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I would like to know the difference between different types of Grounds like Power-GND vs Pre-GND. Are all the grounds not same? Cant we connect the device to any one of these grounds?

In my application I have a low frequency audio amplifier called "TA8229K" which has 15 pins.
On this picture, on this diagram there is written that only 3 ,5 and 7 pins might be connected to Power-GND.
1) At first which one is the Power-GND? Is it a negative direction of 9v battery?
I think that 4 and 8 Pins might be connected to positive direction of 9v battery (Where is written VCC).
Am I right?
Also There is written that 14 and 15 pins might be connected to Pre-GND1 and Pre-GND2.
2) which one is the Pre-GND1 and Pre-GND2? Is it a negative direction coming from low frequency audio device?
Also there are other pins like 9, 10, 13 which are connected to some kind of GND on diagram, but there is no written which one is!
3) Where should I connect those 9, 10, 13 pins?
4) Where should I connect first pin (1 pin)? What does it mean N.C. ?
enter image description here

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    \$\begingroup\$ Link to the datasheet? \$\endgroup\$ – jippie Mar 8 '15 at 8:34
  • \$\begingroup\$ pdf.datasheetcatalog.com/datasheet/toshiba/1160.pdf \$\endgroup\$ – IremadzeArchil19910311 Mar 8 '15 at 8:38
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    \$\begingroup\$ On the page 6 you can see same information about IO! \$\endgroup\$ – IremadzeArchil19910311 Mar 8 '15 at 8:38
  • \$\begingroup\$ N.C. is short for Not Connected. GND is ground, is 0 by definition, never negative nor positive. Ideally all grounds are connected together, in practice though leads have a finite non-zero length and impedance and therefore it is important to carefully look at how currents flow through the tracks. \$\endgroup\$ – jippie Mar 8 '15 at 8:41
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    \$\begingroup\$ Notice that you can't use one of those 9V block as power supply, the quiescent current (21~45mA) is too high. \$\endgroup\$ – jippie Mar 8 '15 at 9:02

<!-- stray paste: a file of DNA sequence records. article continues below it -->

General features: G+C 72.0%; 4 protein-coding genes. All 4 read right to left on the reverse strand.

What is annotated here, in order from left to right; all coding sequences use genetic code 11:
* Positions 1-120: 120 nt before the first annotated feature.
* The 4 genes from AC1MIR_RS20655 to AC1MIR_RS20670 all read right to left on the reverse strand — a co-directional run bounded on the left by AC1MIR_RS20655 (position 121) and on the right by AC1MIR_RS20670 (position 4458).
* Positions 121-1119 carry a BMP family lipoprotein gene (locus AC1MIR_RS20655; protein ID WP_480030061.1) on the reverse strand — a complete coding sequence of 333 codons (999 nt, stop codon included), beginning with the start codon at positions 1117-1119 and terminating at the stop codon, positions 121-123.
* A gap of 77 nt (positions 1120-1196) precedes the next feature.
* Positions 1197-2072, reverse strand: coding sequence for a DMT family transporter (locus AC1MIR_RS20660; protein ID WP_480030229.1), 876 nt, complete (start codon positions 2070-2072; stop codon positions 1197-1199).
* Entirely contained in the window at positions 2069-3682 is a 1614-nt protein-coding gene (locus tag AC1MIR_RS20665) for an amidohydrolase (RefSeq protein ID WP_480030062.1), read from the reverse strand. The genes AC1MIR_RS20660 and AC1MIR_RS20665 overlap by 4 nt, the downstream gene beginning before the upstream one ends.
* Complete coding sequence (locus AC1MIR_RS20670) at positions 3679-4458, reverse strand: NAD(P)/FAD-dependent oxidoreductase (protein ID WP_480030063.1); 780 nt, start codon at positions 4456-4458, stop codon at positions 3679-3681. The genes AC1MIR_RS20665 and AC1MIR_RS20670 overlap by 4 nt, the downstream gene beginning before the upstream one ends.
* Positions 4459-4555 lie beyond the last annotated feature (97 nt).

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Most likely the power amp ground has significantly more current on it than the preamp so they provide separate pins so that you can run separate ground wires back to a single point at the power supply next to the power supply filter capacitor(s). Otherwise, if you just connect the two grounds together at the IC, the inductance and resistance of the one ground wire (albeit small) will cause non-zero voltages which will be reflected on the preamp ground. Meaning you could get increased noise or possibly instability or some other equally bad result.

Grounding issues are the most common cause of noise and hum in audio circuits. The solution in virtually all cases is to have separate ground wires running back to a point where ground currents are no longer present (b/c they have been absorbed by filter capacitors).

For example, if you have analog signals and digital signals in the same circuit, it is absolutely vital that you have separate grounds. If you don't, you will get digital noise in your analog signals.

Another example is shields of pro-audio cables which are (supposed to be) connected to the chassis (at least from the driver end of the cable / receiver end should not be connected at all). Then the chassis is connected to the power supply ground origin (meaning at the filter caps).

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Power ground and preamplifier ground. Join the two at one point. Any ground not associated with the power amp ground should not carry any power amp ground current so feed power ground directly to the chip and tee off preamp ground from it.

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